I had the sad experience of watching one of my friends bury his little brother a few months back.
The brother didn’t party hard, smoke or do drugs; he took care of himself, was responsible and even had a newborn son.
He didn’t die from a freak accident either; he died from cancer.
The old six degrees of separation, cancer comparison – almost everyone knows someone who’s had cancer – is true and there are many who have had and survived cancer in Grand Forks, including Mayor Brian Taylor.
Cancer isn’t prejudiced and can strike anyone of any age, whether child, teenager or adult. It can form in the lungs, brain, bones, bladder and pancreas amongst other places and severity can range depending on what type of cancer it is.
While advances are being made to treatment, the BC Cancer Agency says that prevention is best; 50 per cent of cancer forms are preventable, it says.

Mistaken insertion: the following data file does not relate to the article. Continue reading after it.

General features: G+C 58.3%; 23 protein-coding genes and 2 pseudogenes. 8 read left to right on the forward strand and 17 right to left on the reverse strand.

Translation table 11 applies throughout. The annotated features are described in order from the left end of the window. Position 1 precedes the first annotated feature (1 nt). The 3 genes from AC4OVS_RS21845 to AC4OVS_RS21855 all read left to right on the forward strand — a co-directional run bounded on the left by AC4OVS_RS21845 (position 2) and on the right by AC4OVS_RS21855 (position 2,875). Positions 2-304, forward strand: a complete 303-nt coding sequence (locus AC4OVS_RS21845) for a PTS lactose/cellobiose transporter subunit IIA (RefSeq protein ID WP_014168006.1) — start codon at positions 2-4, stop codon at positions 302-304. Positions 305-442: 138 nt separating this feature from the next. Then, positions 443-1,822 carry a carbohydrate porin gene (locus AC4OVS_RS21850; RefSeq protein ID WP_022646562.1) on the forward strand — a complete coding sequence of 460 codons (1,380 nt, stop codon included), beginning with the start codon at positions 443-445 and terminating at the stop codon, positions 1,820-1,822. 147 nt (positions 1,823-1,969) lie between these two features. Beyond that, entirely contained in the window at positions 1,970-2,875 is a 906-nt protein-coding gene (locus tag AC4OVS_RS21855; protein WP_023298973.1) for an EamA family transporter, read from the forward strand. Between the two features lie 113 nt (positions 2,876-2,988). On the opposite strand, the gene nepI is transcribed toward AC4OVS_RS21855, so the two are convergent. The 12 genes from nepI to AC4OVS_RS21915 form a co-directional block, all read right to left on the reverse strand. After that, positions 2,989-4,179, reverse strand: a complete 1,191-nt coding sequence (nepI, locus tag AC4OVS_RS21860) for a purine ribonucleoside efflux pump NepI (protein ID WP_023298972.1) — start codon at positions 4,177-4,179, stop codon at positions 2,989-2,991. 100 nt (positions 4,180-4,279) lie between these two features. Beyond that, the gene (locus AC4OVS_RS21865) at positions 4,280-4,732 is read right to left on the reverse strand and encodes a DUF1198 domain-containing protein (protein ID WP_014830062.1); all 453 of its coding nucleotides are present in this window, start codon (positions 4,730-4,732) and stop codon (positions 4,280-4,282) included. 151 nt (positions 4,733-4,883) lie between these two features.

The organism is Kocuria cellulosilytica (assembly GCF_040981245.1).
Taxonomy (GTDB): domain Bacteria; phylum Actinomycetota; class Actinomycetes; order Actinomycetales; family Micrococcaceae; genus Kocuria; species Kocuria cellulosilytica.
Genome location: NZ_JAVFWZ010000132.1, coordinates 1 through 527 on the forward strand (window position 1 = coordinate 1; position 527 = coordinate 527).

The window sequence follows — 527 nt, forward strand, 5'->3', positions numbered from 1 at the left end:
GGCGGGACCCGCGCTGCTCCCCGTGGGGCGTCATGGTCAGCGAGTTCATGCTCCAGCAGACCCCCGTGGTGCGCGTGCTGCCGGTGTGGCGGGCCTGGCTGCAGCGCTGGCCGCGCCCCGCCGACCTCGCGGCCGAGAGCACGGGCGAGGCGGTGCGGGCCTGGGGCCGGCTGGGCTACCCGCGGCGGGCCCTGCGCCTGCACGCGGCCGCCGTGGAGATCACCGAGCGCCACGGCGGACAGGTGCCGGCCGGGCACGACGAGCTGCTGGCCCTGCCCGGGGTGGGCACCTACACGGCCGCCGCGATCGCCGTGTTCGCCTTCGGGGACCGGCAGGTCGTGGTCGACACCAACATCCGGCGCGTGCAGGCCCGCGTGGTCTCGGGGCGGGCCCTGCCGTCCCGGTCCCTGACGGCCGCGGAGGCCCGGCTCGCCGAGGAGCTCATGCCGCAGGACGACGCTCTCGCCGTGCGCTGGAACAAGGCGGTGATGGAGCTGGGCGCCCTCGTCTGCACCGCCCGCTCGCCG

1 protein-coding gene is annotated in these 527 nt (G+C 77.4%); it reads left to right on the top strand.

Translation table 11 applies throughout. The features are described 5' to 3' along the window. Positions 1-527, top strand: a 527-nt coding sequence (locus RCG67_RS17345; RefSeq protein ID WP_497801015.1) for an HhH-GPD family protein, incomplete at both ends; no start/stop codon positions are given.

Diet, the amount of exercise you get, whether one smokes and the amount of exposure to sunlight can all be factors in whether one gets cancer or not.
Thinking about all those who have been diagnosed with cancer has me thinking about my own mortality.
Who’s to say I won’t get cancer? I’ve been pretty much exercising and working out regularly since I was 19 years old, so I really don’t have to change anything in the activity department, although more exercise wouldn’t hurt.
I’m not about to become a vegetarian or a vegan and cut meat out of my diet but I’m really watching what I eat and adding more fish and making sure I get plenty of greens and fruit in my diet on a daily basis.
I’m cutting down on white bread and going for ones that have more grains and am also trying to cut down on the amount of processed food I consume as well.
Even with my exercising and improvements to my diet, there are no guarantees that I won’t get cancer but there are other benefits to a better diet and increased activity.
I feel better and have more energy to get through my day.
– Karl Yu is associate editor of the Grand Forks Gazette